Exclusive – £1.7billion omission from Sale of Loans impact assessment
Last week’s Autumn Statement announced an expansion of higher education by 60 000 places from 2015/16. Little detail has been available on how that expansion will affect the departmental budget for Business, Innovation and Skills after that first year.
The Statement did however claim that loan outlay for those additional places would be funded from the planned sale of a portion of the student loan ‘book’.
§1.203 This expansion is affordable within a reducing level of public sector net borrowing as a result of the reforms to higher education finance the government has enacted. The additional outlay of loans over the forecast period will be more than financed by proceeds from the sale of the pre-reform income-contingent student loan book. Taking the two together, public sector net debt by 2018-19 will be lower as a result.
The details were presented in the table below taken from page 83 of the Statement.
[Thanks to Jonathan Clifton, IPPR for making this image available online: click to see larger version]
There is however a problem with this table. A significant ‘impact’ has been omitted.
Gross proceeds from the loan sale are shown (£2.3billion per year from 2015/16) but the Treasury has forgotten that if you sell part of the loan book you will lose the graduate repayments that are now going to the purchaser.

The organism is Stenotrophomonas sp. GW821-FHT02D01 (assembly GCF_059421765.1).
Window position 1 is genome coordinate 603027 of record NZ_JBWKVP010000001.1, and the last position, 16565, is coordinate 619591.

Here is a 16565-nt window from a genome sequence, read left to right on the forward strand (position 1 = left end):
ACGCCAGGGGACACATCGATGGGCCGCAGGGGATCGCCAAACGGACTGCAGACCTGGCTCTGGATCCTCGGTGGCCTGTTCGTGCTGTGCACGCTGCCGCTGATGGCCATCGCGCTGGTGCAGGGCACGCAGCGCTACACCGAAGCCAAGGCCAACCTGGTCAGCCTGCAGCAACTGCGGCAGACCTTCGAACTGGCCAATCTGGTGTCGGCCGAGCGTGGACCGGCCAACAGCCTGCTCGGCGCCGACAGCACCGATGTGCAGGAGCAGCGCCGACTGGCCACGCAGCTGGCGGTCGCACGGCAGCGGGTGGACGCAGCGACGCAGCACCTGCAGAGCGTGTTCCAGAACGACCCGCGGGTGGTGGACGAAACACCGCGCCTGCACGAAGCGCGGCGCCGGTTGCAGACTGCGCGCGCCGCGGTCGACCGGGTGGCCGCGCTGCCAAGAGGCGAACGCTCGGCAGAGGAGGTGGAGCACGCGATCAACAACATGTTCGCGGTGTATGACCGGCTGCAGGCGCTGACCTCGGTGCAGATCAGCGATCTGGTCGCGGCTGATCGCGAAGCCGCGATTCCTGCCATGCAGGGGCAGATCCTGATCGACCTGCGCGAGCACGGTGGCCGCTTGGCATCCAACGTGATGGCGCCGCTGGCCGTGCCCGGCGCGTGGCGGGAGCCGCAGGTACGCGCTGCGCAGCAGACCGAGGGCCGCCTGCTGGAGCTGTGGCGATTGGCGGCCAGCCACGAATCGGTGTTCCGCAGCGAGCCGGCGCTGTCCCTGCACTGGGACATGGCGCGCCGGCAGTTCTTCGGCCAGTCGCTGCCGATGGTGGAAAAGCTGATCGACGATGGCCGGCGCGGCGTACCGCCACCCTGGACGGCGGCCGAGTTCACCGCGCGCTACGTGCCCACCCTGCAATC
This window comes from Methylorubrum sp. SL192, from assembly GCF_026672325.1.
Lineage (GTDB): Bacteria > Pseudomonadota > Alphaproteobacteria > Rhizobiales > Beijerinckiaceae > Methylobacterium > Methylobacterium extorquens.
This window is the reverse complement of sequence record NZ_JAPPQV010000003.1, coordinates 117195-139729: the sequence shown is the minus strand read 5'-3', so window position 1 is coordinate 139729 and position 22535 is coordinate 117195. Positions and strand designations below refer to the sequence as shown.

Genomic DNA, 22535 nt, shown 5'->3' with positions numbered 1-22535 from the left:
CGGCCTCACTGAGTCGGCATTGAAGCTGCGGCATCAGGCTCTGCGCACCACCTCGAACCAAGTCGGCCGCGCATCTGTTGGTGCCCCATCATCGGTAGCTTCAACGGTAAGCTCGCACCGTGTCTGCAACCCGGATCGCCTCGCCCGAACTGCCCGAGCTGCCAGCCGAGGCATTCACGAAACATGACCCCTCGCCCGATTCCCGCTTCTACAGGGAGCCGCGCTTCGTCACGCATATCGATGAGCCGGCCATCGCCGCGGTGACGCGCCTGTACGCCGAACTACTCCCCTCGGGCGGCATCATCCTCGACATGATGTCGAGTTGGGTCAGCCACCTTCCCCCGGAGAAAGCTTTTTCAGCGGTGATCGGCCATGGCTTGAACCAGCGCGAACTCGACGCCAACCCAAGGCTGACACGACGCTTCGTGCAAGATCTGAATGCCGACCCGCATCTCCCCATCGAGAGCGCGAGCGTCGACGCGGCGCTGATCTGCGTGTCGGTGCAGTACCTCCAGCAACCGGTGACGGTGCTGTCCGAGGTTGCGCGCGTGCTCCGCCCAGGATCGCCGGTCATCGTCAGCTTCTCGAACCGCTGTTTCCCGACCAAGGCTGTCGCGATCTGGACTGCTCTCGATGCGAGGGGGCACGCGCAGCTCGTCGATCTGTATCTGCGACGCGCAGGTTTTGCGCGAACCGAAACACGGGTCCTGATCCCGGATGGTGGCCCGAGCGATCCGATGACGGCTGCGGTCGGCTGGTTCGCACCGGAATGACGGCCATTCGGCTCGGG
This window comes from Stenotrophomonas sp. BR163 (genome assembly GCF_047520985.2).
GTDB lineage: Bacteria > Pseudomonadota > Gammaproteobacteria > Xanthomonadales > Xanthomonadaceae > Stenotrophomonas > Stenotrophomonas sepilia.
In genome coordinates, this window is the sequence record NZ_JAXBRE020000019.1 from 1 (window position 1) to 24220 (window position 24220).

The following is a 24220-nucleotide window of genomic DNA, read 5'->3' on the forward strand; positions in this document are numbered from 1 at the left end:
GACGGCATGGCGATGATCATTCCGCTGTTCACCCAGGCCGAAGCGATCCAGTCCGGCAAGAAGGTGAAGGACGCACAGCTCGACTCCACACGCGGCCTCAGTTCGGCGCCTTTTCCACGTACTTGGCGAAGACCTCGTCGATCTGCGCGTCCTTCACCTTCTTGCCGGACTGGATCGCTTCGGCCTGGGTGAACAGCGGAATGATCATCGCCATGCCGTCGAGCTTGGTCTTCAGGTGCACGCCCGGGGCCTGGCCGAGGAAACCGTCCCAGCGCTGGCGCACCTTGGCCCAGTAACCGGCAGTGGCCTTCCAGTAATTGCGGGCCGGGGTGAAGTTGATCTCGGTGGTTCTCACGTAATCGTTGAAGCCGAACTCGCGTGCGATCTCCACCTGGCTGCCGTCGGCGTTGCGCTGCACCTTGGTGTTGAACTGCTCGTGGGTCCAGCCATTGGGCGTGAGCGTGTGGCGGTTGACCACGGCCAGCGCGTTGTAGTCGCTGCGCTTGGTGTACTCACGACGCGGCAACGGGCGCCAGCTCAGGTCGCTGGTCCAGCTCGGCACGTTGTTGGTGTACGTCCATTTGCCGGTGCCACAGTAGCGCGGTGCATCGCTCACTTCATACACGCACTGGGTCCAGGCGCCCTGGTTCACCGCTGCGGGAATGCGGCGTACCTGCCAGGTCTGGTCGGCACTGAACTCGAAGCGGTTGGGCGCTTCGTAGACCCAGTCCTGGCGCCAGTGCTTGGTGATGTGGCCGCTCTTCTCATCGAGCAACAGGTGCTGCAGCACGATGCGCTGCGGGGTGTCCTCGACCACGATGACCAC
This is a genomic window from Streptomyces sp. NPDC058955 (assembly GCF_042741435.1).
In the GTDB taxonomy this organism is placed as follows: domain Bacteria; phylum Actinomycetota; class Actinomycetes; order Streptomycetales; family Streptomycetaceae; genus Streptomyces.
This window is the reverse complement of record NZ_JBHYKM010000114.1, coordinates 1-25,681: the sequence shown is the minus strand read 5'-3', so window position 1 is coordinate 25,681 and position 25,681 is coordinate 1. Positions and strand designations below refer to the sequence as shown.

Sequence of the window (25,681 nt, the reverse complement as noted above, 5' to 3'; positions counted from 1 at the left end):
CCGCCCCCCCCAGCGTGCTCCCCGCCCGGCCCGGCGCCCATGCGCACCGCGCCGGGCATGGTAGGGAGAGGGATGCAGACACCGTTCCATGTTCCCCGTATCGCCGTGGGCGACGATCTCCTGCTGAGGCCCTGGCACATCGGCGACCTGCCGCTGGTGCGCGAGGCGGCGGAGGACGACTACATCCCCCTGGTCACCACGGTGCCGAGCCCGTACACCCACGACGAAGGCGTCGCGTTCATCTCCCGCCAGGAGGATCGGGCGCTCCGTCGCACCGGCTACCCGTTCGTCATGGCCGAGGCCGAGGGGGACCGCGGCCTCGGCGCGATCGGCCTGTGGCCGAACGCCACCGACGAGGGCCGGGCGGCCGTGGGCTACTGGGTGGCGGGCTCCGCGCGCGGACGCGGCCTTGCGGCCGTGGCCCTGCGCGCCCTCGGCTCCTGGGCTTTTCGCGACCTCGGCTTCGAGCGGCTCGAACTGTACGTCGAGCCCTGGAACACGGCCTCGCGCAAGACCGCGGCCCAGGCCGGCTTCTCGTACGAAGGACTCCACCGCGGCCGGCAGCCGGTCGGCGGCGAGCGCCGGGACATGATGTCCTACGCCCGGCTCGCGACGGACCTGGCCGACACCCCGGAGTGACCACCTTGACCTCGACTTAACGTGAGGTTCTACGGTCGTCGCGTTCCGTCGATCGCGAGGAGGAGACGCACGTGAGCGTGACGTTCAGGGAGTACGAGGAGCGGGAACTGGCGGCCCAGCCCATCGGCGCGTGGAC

As noted on Friday, The Office for Budgetary Responsibility wrote in its Economic and Fiscal Outlook:
§4.145 Selling the loan book reduces repayments over the latter years of our medium-term forecast, by just under £1 billion in 2018-19, and beyond, whereas removing the numbers cap increases forecast outlays by around £2 billion by 2018-19.
OBR have also confirmed to me that for 2016-17, they estimate a resulting downwards revision to repayments of £200million, and £500million for 2017-18.
Leading to a total downwards revision over the three-year period to 2018-19 of £1.7billion.
If you plug those figures into Table 2.5 the impact on ‘total policy decisions’ goes into the red with a loss overall of £570million across the full period shown.
In 2018/19, just focusing on loans, £2.3billion of sale revenues minus £1billion of lost repayment income is a long way short of the £1.93bn needed to provide loans to the additional 180 000 students (3 years of an extra 60000 places).
Of course, you can strip out the Green Investment Bank, Start Up Loans, rent to buy and ‘unlocking large housing sites’ from the above table. You could then argue that strictly speaking the claim made about loans and debt was correct. But PSND is not going to be reduced as a result of this suite of proposals.
I put my questions to the Treasury this morning and they were unable to provide comment by this evening. BIS were unwilling to discuss ‘a Treasury document’ but released a fact sheet this morning:
“… a final decision to go ahead with the sale has not yet been taken. Any decision will require a full assessment of the value for money to the taxpayer of selling the loans against the cost to Government of retaining them.”
So … what to make of it all? And what happens after 2020? The ingenious coup de théâtre of Thursday now seems closer to bad bunko gimmickry.
Update – 11 December
This omission was confirmed by the Treasury. Table 2.5 of the Autumn Statement needs fundamental revision.